Having poorly controlled diabetes can also make your PAD symptoms worse and raise your chances of developing other forms of CVD.

It's important to manage your diabetes properly, which may involve lifestyle changes. These can include reducing the amount of sugar and fat in your diet and taking medicines to lower your blood sugar level.

Read about treating type 1 diabetes and treating type 2 diabetes.

Medicines

Different medicines can be used to treat the underlying causes of PAD, while also reducing your risk of developing another CVD.

Some people may only need to take 1 or 2 of the medications discussed below, while others may need to take several.

Statins

If blood tests show that your levels of LDL cholesterol ("bad cholesterol") are high, you'll be prescribed a type of medication called a statin.

Statins work by helping to reduce the production of LDL cholesterol by your liver.

Many people who take statins experience no or very few side effects, although others experience some side effects, such as:

Antihypertensives

Antihypertensives are a group of medications used to treat high blood pressure (hypertension).

It's likely that you'll be prescribed an antihypertensive drug if:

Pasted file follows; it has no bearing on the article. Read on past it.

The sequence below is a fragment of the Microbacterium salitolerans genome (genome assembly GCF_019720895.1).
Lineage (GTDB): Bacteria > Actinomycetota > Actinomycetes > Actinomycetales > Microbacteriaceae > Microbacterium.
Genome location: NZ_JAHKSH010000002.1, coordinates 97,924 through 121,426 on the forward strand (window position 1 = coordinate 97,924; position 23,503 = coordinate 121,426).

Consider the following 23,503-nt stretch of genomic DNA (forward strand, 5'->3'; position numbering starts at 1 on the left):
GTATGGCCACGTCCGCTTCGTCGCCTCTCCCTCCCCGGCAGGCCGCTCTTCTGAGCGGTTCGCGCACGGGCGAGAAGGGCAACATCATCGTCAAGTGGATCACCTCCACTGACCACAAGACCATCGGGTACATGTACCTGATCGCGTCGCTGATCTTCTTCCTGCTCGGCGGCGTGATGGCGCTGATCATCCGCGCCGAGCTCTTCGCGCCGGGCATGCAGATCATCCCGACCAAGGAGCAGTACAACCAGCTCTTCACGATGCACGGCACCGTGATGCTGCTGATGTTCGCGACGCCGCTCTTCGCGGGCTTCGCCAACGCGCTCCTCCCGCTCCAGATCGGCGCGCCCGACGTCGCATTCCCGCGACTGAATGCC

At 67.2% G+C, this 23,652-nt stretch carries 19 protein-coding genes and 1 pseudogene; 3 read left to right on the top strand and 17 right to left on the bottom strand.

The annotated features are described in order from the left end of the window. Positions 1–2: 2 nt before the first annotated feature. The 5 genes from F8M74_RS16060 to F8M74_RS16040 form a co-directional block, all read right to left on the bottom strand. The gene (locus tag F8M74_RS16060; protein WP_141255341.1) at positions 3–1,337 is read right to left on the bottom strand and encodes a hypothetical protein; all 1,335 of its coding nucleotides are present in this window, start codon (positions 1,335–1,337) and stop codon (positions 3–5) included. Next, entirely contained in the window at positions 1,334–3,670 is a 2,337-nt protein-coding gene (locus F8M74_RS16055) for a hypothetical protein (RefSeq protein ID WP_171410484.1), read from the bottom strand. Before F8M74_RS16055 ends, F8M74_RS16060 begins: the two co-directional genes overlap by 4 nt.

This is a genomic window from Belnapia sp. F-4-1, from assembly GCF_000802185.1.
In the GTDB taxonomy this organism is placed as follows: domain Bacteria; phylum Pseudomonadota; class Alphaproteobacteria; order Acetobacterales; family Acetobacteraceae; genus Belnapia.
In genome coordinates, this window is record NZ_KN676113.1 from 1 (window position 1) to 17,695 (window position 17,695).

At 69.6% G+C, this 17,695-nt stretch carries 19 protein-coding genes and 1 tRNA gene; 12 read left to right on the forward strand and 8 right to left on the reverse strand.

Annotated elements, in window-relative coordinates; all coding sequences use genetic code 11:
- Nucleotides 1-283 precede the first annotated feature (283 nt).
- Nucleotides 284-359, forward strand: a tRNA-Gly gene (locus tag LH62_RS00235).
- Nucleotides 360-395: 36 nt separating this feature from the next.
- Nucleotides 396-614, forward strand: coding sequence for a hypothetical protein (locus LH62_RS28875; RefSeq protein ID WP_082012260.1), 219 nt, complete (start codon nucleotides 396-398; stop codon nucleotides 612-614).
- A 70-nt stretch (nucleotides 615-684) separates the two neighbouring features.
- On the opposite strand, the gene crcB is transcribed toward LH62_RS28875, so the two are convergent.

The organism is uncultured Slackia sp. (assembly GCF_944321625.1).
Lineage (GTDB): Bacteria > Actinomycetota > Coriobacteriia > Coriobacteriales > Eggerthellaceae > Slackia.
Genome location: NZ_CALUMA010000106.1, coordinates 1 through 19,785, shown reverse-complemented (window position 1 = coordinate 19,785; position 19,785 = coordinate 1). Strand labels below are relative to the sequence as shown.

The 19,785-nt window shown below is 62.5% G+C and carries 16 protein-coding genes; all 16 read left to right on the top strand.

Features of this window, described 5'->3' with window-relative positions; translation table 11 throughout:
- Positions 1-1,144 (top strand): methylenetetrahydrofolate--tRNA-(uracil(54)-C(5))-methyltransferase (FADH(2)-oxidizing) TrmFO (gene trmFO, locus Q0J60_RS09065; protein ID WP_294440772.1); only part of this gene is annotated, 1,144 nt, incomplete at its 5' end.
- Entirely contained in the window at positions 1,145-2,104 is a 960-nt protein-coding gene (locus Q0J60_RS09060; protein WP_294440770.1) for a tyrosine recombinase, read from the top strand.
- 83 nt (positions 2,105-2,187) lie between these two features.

• you do not have diabetes and your blood pressure is higher than 140/90mmHg
  • you have diabetes and your blood pressure is higher than 130/80mmHg

Read more about diagnosing high blood pressure.

A common type of antihypertensive is an angiotensin-converting enzyme (ACE) inhibitor, which block the actions of some hormones that help regulate blood pressure. This will decrease your blood pressure.

Side effects of ACE inhibitors include:

Most of these side effects pass in a few days, although some people find they have a dry cough for longer.

If your side effects become severe, a similar medicine called an angiotensin-2 receptor antagonist may be recommended.

Antiplatelets

One of the biggest potential dangers if you have atherosclerosis is a piece of fatty deposit (plaque) breaking off from your artery wall. This can cause a blood clot to develop at the site of the broken plaque.

If a blood clot develops inside an artery that supplies the heart with blood (a coronary artery), it can trigger a heart attack. Similarly, if a blood clot develops inside any of the blood vessels going to the brain, it can trigger a stroke.

If you have PAD, you'll probably be prescribed an antiplatelet medicine to reduce your risk of blood clots. This medicine reduces the ability of platelets (tiny blood cells) to stick together, so if a plaque does break apart, you have a lower chance of a blood clot developing.

Low-dose aspirin and clopidogrel are 2 antiplatelet medications often prescribed for people with PAD.